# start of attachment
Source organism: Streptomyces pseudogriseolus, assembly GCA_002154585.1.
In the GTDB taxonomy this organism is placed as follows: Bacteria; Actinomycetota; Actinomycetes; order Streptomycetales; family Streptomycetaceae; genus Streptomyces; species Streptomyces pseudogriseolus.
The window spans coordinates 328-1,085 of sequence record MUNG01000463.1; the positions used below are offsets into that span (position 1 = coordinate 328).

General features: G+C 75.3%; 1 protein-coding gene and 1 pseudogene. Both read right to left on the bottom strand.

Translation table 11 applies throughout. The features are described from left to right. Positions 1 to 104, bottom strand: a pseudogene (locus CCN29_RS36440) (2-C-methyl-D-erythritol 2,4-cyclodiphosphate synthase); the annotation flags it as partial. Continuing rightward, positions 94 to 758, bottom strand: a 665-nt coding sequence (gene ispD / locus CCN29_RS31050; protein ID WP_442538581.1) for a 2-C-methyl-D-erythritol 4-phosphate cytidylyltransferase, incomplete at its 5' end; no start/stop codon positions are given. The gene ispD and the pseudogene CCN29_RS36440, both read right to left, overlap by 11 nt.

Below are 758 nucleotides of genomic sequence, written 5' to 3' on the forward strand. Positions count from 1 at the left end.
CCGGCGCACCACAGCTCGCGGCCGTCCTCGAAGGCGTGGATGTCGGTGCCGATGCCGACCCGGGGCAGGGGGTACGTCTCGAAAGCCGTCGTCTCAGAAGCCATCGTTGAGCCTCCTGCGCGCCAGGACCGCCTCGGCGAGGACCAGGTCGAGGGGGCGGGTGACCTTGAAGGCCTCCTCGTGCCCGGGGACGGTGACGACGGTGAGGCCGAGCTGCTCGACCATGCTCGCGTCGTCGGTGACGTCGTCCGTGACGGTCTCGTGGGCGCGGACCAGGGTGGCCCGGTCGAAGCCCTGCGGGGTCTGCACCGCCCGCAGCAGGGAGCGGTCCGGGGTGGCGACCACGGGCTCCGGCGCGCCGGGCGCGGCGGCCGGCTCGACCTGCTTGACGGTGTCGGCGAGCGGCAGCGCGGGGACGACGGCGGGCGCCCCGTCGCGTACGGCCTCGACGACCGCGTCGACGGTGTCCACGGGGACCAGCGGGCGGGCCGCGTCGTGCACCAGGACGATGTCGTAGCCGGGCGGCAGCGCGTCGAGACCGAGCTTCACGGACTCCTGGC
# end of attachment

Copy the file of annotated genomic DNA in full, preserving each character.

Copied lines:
Source organism: Streptomyces pseudogriseolus, assembly GCA_002154585.1.
In the GTDB taxonomy this organism is placed as follows: Bacteria; Actinomycetota; Actinomycetes; order Streptomycetales; family Streptomycetaceae; genus Streptomyces; species Streptomyces pseudogriseolus.
The window spans coordinates 328-1,085 of sequence record MUNG01000463.1; the positions used below are offsets into that span (position 1 = coordinate 328).

General features: G+C 75.3%; 1 protein-coding gene and 1 pseudogene. Both read right to left on the bottom strand.

Translation table 11 applies throughout. The features are described from left to right. Positions 1 to 104, bottom strand: a pseudogene (locus CCN29_RS36440) (2-C-methyl-D-erythritol 2,4-cyclodiphosphate synthase); the annotation flags it as partial. Continuing rightward, positions 94 to 758, bottom strand: a 665-nt coding sequence (gene ispD / locus CCN29_RS31050; protein ID WP_442538581.1) for a 2-C-methyl-D-erythritol 4-phosphate cytidylyltransferase, incomplete at its 5' end; no start/stop codon positions are given. The gene ispD and the pseudogene CCN29_RS36440, both read right to left, overlap by 11 nt.

Below are 758 nucleotides of genomic sequence, written 5' to 3' on the forward strand. Positions count from 1 at the left end.
CCGGCGCACCACAGCTCGCGGCCGTCCTCGAAGGCGTGGATGTCGGTGCCGATGCCGACCCGGGGCAGGGGGTACGTCTCGAAAGCCGTCGTCTCAGAAGCCATCGTTGAGCCTCCTGCGCGCCAGGACCGCCTCGGCGAGGACCAGGTCGAGGGGGCGGGTGACCTTGAAGGCCTCCTCGTGCCCGGGGACGGTGACGACGGTGAGGCCGAGCTGCTCGACCATGCTCGCGTCGTCGGTGACGTCGTCCGTGACGGTCTCGTGGGCGCGGACCAGGGTGGCCCGGTCGAAGCCCTGCGGGGTCTGCACCGCCCGCAGCAGGGAGCGGTCCGGGGTGGCGACCACGGGCTCCGGCGCGCCGGGCGCGGCGGCCGGCTCGACCTGCTTGACGGTGTCGGCGAGCGGCAGCGCGGGGACGACGGCGGGCGCCCCGTCGCGTACGGCCTCGACGACCGCGTCGACGGTGTCCACGGGGACCAGCGGGCGGGCCGCGTCGTGCACCAGGACGATGTCGTAGCCGGGCGGCAGCGCGTCGAGACCGAGCTTCACGGACTCCTGGC